As well as around 10,000 direct jobs losses, another 50,000 job cuts in the UK supply chain, and a collapse in investment to find new oil field, the North Sea crude oil price crash has now cut the flow of taxes to the UK Treasury to a trickle.
The price of oil keeps on falling. From a high of nearly $115 a barrel in July 2014, the price of Brent crude has fallen to 13-year lows of less than $30 per barrel.
This has also blocked the flow of N. Sea tax-revenues to the British government, according to Richard Howard, head of energy at the London-based think-tank Policy Exchange.
He said: “The fall in oil and gas prices has had a severe impact on the oil and gas industry. It is estimated that more than 5,500 jobs have already been lost in the North Sea industry, and some fear that total job losses could be three to four times that over the next few years.
“While production levels have remained resilient thus far, investment levels have plummeted, with two thirds of North Sea operators forced to cancel projects. Falling prices could also undermine the viability of the UK’s emerging shale gas industry.
“This has all fed very rapidly through to lower tax revenues for the UK government. Oil and gas receipts are down from £11 billion in 2010 to as little as £130 million in 2015-16 and forecasts for future oil and gas receipts have also been slashed.
“As well as economic effects, the fall in oil and gas prices could have some significant implications for energy and environmental policy.
“Low fossil fuel prices should in theory have a negative impact on investment in low carbon energy sources, as they become relatively more expensive. However the evidence seems to suggest otherwise: global investment in clean energy hit a new record of $329 billion in 2015 – up 3% on the previous year.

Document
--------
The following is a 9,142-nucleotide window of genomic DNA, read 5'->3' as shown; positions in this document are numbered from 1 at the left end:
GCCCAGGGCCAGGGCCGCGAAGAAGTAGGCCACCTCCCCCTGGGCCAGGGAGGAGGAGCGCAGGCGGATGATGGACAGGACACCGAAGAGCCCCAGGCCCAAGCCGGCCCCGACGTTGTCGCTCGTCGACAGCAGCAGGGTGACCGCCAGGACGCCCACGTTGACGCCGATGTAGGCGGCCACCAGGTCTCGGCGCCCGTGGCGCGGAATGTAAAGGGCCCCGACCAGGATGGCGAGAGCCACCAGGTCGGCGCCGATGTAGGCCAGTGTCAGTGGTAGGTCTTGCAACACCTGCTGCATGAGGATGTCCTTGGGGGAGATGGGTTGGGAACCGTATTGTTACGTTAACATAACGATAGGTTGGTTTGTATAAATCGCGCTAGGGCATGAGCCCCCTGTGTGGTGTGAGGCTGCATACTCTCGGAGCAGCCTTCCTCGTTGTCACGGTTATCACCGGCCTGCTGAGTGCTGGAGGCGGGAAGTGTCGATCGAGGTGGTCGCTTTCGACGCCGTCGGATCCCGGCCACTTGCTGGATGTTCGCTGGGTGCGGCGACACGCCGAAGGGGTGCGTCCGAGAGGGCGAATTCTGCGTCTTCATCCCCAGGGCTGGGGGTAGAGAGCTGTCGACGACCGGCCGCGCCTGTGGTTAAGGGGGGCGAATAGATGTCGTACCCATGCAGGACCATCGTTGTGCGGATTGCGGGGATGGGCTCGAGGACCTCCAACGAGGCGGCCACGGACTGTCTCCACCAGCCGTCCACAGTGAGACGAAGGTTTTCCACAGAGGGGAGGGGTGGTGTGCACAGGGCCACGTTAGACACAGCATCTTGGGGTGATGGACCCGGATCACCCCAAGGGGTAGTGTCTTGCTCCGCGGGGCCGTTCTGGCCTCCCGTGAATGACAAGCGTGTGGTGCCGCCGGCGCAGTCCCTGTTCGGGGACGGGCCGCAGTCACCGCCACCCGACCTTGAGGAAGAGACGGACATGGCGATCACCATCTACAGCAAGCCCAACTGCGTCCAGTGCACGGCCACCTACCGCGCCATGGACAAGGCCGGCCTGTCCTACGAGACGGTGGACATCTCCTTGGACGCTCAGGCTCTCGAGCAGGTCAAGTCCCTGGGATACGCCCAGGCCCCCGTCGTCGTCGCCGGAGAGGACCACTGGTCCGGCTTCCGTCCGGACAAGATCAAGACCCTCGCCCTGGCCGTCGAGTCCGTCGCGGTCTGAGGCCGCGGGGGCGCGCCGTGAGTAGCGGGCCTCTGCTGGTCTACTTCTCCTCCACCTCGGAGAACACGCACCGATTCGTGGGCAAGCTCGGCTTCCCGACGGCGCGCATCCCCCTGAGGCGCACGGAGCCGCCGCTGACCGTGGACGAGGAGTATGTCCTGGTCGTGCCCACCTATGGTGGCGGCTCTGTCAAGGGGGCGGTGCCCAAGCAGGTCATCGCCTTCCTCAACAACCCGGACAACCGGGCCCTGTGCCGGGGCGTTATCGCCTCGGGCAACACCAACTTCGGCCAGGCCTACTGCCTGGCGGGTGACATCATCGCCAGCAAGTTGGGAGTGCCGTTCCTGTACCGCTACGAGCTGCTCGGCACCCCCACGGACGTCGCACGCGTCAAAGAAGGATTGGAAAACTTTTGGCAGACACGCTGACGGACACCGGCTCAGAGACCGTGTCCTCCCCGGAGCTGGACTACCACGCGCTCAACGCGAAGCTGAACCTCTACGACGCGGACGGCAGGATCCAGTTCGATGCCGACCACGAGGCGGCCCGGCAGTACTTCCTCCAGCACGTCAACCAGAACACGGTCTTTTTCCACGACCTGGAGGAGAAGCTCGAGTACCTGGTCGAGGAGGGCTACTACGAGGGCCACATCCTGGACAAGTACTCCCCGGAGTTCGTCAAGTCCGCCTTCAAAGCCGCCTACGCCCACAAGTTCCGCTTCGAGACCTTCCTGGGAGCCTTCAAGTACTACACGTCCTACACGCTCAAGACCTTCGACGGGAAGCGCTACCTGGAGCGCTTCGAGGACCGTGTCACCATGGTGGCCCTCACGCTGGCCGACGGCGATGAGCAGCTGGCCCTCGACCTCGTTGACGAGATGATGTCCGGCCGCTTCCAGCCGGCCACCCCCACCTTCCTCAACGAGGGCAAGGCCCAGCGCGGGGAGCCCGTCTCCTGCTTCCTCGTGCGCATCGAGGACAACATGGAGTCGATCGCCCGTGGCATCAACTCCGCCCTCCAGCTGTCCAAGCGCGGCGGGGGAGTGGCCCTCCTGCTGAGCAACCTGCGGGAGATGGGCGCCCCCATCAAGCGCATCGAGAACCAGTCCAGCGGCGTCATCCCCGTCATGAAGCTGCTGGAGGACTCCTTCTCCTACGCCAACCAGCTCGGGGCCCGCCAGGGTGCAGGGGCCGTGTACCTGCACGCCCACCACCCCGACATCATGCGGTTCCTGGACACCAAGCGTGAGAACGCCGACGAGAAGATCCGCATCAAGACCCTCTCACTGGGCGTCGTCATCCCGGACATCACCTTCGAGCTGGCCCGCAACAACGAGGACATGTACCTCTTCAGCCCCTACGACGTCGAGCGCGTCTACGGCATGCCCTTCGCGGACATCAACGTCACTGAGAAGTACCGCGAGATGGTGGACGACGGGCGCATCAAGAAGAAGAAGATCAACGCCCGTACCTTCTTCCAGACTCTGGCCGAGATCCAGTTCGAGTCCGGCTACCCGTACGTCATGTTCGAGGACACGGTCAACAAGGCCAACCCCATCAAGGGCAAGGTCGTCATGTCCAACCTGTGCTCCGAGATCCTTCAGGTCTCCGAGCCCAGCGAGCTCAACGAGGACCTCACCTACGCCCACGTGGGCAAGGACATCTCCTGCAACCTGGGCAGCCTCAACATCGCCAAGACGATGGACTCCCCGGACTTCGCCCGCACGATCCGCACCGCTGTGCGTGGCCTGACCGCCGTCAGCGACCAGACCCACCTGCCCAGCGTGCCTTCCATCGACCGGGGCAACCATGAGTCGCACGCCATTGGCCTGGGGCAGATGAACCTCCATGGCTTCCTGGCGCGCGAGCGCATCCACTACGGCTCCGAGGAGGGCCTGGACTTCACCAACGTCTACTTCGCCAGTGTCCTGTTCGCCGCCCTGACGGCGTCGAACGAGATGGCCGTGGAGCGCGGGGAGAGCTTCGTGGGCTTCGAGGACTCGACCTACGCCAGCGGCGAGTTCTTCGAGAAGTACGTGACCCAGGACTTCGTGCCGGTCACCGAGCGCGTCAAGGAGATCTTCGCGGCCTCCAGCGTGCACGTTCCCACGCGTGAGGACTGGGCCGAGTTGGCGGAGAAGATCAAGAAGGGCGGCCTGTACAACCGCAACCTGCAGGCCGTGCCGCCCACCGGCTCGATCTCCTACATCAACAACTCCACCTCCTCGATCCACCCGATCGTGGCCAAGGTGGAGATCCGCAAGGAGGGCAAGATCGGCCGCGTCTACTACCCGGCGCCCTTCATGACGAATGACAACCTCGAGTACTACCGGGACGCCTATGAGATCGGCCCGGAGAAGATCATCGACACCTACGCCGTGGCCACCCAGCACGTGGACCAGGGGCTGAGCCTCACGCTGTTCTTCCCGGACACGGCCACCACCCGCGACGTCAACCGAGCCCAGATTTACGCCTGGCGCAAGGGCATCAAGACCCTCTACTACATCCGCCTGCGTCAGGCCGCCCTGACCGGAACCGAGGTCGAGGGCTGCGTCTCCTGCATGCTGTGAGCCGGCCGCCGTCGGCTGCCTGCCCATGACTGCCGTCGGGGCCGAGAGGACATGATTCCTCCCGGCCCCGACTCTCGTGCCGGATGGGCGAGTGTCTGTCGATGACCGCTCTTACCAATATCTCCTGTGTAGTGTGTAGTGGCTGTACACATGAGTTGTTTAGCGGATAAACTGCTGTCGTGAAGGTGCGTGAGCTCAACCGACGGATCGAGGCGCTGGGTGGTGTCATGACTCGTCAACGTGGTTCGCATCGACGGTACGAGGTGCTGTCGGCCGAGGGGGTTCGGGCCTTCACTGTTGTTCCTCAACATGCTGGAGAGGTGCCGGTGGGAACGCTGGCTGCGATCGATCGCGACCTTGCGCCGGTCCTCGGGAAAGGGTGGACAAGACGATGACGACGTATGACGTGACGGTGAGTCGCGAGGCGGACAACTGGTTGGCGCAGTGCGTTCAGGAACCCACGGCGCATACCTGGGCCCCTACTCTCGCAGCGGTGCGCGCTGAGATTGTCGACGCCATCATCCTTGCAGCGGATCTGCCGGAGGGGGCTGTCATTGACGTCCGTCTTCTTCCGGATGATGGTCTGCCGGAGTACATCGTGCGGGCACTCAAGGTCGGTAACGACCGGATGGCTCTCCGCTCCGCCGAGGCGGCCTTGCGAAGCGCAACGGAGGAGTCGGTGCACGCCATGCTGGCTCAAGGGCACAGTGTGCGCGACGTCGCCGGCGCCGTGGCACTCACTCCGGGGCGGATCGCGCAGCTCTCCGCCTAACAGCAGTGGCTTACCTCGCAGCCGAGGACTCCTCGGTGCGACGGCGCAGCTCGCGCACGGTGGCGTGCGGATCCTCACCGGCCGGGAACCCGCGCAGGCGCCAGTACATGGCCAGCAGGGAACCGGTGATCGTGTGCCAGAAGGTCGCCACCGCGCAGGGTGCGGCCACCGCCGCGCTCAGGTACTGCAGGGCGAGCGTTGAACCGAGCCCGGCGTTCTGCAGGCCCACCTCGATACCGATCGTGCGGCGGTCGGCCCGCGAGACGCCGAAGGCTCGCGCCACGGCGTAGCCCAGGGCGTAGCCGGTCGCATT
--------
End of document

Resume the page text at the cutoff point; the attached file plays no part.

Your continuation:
“Beneath this headline trend there has been a massive shift in the patterns of investment, with clean energy investment increasingly focused in China, continued growth in the UK, but a significant decline in the rest of Europe.
“One explanation for the resilience in clean energy investment in the UK is that projects are now support by guaranteed or fixed price revenue streams, rather than market prices alone. This is indicative of a wider shift taking place within energy companies in terms of how they generate earnings.
“Analysis of European regulated utilities such as the “Big 6” shows that their earnings exposed to commodity prices have declined sharply, while regulated and contracted earnings (including renewables and networks) are on the increase. This may explain why some major companies in the sector – such as E.On and RWE – are looking to separate their fossil fuel and non-fossil fuel operations.”
The impact on energy and environmental policy is more nuanced, and may take time to materialise fully – particularly given that clean energy investments are increasingly driven by government policy rather than market mechanisms alone.
In summary, the impact of low oil and gas prices is having some significant effects on the UK. Low prices are a boom to consumers, but government finances will feel the strain of reduced oil and gas related receipts, and the knock on effects of job losses.